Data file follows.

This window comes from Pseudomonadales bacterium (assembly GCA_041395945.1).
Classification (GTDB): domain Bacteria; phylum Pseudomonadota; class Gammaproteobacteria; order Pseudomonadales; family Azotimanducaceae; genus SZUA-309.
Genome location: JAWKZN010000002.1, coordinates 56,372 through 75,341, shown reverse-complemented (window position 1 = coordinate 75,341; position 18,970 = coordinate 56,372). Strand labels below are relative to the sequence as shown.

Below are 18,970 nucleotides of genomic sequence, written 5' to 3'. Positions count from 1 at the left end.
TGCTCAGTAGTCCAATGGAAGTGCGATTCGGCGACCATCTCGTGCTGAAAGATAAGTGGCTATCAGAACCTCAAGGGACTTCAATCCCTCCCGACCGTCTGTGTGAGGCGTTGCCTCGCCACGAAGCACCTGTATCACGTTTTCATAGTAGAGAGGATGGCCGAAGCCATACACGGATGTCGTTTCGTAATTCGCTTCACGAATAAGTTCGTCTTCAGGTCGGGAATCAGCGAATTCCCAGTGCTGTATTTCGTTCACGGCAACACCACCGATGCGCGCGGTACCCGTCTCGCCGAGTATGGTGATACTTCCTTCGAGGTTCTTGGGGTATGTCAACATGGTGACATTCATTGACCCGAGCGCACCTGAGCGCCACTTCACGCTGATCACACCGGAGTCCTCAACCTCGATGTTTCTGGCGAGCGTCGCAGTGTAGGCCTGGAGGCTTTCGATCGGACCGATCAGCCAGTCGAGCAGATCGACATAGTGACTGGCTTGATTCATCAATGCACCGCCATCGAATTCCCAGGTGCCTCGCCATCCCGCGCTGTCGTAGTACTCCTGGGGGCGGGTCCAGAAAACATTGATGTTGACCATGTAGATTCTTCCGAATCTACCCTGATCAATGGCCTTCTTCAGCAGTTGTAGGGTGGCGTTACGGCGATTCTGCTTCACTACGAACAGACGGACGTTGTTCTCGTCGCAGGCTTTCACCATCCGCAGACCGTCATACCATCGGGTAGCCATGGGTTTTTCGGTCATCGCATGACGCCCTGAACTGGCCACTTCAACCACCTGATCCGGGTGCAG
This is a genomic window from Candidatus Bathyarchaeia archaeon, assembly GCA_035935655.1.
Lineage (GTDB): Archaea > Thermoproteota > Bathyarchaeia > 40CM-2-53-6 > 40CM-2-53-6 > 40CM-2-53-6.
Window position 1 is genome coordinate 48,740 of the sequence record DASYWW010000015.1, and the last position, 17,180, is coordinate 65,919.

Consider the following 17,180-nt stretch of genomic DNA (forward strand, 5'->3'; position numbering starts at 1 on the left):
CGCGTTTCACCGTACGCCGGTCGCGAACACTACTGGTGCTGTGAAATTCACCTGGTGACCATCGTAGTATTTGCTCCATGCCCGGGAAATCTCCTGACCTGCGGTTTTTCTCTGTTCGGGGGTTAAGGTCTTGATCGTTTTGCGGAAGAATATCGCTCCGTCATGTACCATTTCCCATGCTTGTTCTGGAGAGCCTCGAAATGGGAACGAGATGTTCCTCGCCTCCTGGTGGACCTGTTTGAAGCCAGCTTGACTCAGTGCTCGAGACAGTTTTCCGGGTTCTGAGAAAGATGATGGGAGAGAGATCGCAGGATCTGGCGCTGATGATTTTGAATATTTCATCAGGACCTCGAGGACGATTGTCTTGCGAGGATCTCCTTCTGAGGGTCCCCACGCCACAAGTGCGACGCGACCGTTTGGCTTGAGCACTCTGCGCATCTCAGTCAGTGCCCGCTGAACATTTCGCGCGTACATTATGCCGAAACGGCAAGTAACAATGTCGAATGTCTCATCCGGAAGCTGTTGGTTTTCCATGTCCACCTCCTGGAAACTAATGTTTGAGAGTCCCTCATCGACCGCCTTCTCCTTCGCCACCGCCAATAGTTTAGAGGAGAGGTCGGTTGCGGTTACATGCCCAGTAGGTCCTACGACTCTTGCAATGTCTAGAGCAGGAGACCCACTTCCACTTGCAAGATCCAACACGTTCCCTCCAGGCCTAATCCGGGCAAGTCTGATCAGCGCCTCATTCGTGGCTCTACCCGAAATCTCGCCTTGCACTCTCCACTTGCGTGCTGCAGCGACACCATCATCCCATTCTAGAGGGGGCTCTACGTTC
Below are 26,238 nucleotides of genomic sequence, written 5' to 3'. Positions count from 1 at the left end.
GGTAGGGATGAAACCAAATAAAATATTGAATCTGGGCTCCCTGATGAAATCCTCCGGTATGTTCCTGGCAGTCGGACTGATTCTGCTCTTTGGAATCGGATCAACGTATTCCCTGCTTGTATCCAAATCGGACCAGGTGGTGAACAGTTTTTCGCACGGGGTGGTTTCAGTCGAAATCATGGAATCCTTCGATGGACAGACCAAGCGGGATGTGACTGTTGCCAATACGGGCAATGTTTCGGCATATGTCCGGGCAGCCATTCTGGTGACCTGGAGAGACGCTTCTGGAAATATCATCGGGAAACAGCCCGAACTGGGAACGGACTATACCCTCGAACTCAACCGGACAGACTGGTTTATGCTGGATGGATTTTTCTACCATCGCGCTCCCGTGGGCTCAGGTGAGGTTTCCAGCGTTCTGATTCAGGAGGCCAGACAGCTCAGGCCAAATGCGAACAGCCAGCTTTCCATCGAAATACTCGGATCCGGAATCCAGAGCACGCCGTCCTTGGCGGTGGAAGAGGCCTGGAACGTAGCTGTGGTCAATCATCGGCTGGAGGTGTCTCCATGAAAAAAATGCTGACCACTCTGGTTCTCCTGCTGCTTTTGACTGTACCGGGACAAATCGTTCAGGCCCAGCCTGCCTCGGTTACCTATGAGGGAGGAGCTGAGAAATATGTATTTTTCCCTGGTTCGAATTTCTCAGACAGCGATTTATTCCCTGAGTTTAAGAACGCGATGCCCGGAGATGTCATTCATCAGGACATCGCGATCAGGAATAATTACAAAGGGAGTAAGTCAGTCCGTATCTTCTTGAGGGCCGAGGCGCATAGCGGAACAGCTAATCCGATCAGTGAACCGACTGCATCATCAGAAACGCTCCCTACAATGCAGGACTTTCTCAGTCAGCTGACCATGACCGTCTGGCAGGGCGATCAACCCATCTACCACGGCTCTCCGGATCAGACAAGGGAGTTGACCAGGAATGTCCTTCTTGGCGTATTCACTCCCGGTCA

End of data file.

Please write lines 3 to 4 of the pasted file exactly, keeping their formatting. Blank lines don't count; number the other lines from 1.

Genome location: JAWKZN010000002.1, coordinates 56,372 through 75,341, shown reverse-complemented (window position 1 = coordinate 75,341; position 18,970 = coordinate 56,372). Strand labels below are relative to the sequence as shown.

Below are 18,970 nucleotides of genomic sequence, written 5' to 3'. Positions count from 1 at the left end.